The massive inflows of refugees in 2015/2016 have posed great challenges to Germany’s labor market and society. To assess the success of various integration measures, the Federal Labor Ministry commissioned a research consortium led by IZA to conduct a large-scale evaluation study comprising a causal analysis of administrative data, complemented by survey data and a comprehensive implementation analysis.
The final report (available in German language only) presents findings on the implementation, utilization, effects and economic efficiency of the labor market integration measures for refugees in the time period between September 2017 and December 2020. These measures, specified in the German Social Code (SGB II and SGB III), include seven different program types ranging from vocational training to subsidized employment.
Almost all programs were found to be effective in terms of increasing the length of employment spells and reducing the duration of welfare benefit receipt for program participants compared to non-participants. These effects were most pronounced for measures involving employers, such as temporary wage subsidies and introductory company trainings. A cost-benefit analysis already shows a positive fiscal balance for these programs after 40 months, while the fiscal gains of other measures aimed more at long-term integration through education and training are expected to offset their costs within about five years.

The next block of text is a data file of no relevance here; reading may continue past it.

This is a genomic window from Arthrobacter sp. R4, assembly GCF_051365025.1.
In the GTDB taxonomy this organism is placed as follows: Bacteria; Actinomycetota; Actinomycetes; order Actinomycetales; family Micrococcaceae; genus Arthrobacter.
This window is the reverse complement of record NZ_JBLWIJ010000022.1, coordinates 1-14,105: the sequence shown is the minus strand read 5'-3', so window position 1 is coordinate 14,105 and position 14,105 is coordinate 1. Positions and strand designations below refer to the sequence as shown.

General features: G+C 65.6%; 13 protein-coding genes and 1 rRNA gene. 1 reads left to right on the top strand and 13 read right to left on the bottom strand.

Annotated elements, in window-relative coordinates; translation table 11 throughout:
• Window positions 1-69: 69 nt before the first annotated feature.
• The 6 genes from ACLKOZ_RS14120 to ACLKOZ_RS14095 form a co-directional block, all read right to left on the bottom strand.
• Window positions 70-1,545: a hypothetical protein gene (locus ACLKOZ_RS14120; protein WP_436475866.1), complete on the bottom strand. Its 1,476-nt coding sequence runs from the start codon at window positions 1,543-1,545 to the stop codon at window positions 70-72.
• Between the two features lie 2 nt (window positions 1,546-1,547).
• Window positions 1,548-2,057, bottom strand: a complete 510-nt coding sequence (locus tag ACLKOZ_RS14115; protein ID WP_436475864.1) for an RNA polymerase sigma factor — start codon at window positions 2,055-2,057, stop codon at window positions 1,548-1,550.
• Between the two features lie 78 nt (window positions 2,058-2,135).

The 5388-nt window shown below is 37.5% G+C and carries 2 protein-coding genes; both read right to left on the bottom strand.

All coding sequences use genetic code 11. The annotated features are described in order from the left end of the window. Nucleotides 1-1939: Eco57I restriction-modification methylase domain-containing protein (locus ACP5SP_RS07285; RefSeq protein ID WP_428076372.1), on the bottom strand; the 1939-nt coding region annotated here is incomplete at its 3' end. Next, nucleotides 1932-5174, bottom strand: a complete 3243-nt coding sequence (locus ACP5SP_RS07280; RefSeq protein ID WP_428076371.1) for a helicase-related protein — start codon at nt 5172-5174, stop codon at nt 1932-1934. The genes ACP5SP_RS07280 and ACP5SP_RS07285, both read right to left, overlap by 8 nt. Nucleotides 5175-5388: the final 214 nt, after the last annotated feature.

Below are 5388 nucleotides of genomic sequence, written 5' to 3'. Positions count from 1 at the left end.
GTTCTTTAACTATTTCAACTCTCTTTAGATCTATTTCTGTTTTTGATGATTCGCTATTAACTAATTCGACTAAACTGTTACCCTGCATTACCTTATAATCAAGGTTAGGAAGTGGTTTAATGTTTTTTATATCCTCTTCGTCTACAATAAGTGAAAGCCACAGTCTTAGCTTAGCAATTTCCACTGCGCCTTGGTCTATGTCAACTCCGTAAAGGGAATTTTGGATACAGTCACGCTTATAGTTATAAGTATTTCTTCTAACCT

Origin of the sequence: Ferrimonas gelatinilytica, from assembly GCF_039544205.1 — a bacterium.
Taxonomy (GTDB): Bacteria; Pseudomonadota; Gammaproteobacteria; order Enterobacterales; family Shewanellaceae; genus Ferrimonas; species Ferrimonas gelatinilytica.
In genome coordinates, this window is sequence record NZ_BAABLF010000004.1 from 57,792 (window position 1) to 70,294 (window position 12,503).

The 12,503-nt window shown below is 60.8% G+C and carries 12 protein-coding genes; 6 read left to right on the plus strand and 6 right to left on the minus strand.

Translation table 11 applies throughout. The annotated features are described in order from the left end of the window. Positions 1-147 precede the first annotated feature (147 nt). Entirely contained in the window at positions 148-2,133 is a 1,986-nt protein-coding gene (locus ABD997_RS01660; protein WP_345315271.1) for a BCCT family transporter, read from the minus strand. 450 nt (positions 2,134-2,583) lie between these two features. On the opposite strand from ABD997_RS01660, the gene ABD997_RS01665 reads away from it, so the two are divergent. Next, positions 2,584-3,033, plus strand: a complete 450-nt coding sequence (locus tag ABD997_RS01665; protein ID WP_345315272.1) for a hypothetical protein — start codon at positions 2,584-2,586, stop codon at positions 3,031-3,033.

Apart from labor market integration, the evaluation found substantially improved social participation, due also to the language acquisition aspect of the integration programs. Women benefit as much as men but are markedly underrepresented among program participants.